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field. It is observable, that the duke's three wives were all widows. The dutchefs died in 1742.
His character is not to be propofed as worthy of imitation. His religion he may be fuppofed to have learned from Hobbes; and his morality was fuch as naturally proceeds from loofe opinions. His fentiments with respect to women he picked up in the court of Charles; and his principles concerning property were such as a gaming table fupplies. He was cenfured as covetous, and has been defended by an inftance of inattention to his affairs, as if a man might not at once be corrupted by avarice and idlenefs. He is faid, however, to have had much tendernefs, and to have been very ready to apologise for his violences of paffion.
He is introduced into this collection only as a poet; and, if we credit the teftimony of his contemporaries, he was a poet of no vulgar rank. But favour and flattery are now at an end; criticism is no longer foftened by his bounties, or awed by his fplendour, and, being able to take a more steady view, discovers him to be a writer that fometimes glimmers, but rarely fhines, feebly laborious, and at best but pretty. His fongs are upon common topicks; he hopes, and grieves, and repents, and defpairs, and rejoices, like any other maker of little ftanzas; to be great, he hardly tries; to be gay, is hardly in his power.
In the Effay on Satire he was always fuppofed to have had the help of Dryden. His Effay on Poetry is the great work for which he was praifed by Rofcommon, Dryden, and Pope; and doubtlefs by many more whofe eulogies have perished.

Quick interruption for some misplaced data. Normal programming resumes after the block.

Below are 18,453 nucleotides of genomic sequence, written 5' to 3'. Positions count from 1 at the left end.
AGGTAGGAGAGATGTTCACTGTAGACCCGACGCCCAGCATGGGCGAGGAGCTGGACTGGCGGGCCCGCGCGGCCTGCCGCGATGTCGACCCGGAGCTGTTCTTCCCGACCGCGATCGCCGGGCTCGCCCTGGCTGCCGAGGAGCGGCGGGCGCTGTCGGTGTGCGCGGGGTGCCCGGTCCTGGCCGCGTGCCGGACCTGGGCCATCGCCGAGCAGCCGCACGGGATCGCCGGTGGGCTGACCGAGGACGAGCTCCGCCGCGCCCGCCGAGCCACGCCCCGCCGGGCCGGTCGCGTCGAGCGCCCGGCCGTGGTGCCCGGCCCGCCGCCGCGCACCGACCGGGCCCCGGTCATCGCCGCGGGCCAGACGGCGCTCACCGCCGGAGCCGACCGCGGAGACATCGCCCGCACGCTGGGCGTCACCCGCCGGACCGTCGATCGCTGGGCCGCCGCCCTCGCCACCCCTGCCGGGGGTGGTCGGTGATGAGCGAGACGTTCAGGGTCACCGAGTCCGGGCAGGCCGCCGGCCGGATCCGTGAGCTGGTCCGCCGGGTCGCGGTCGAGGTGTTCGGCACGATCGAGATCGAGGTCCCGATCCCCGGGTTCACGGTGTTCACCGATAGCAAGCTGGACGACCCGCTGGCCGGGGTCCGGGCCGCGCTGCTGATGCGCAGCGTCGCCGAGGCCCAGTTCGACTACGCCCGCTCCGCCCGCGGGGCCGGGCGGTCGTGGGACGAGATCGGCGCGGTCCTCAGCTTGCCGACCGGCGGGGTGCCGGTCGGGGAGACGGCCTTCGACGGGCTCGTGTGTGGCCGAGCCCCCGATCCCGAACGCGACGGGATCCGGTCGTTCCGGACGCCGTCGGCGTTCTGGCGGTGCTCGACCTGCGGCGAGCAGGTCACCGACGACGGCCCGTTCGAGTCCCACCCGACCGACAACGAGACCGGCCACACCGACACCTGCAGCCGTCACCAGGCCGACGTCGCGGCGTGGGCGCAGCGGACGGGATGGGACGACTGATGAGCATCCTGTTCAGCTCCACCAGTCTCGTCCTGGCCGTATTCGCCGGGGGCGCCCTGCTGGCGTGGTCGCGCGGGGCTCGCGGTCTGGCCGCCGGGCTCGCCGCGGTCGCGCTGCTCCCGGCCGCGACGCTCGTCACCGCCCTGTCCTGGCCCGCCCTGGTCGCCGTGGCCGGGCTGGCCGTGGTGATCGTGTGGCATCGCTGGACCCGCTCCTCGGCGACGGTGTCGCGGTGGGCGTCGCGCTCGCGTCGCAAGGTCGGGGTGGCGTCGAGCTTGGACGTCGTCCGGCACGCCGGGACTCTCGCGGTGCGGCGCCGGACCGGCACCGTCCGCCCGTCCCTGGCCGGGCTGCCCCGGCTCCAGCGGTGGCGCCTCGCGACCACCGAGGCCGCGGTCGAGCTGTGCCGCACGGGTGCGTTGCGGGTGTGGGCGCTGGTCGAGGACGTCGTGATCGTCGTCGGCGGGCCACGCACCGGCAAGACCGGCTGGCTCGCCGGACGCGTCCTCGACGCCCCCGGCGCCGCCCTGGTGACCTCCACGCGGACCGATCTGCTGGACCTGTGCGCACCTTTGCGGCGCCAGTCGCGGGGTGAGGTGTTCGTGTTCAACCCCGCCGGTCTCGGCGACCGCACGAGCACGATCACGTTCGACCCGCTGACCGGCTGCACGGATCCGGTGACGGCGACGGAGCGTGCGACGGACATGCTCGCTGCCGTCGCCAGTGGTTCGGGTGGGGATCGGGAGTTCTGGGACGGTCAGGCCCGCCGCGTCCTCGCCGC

Upon this piece he appears to have fet a high value; for he was all his life-time improving it by fucceffive revifals, fo that there is scarcely any poem to be found of which the laft edition differs more from the firft. Amongst other changes, mention is made of fome compofitions of Dryden, which were written after the first appearance of the Essay.
At the time when this work firft appeared, Milton's fame was not yet fully established, and therefore Taffo and Spenfer were fet before him. The two laft lines were thefe. The Epick Poet, fays he,
Muft above Milton's lofty flights prevail,
Succeed where great Torquato, and where greater Spenfer, fail.
The laft line in fucceeding editions was fhortened, and the order of names continued: but now Milton is at laft advanced to the highest place, and the paffage thus adjusted :
Muft above Taffo's lofty flights prevail,
Amendments are feldom made without fome token of a rent: lofty does not fuit Taffo fo well as Milton. One celebrated line feems to be borrowed. The Effay calls a perfect character
A faultlefs monfter which the world ne'er fav.
Scaliger, in his poems, terms Virgil fine labe manftrum. Sheffield can fcarcely be fuppofed to have read Scaliger's poetry; perhaps he found the words in a quotation,
Of this Effay, which Dryden has exalted fo highly, it be justly said that the precepts are judicious, fometimes new, and often happily expreffed; but there are, after all the emendations, many weak lines, and some strange appearances of negligence; as, when he gives the laws of elegy, he infifts upon connection and coherence; without which, fays he,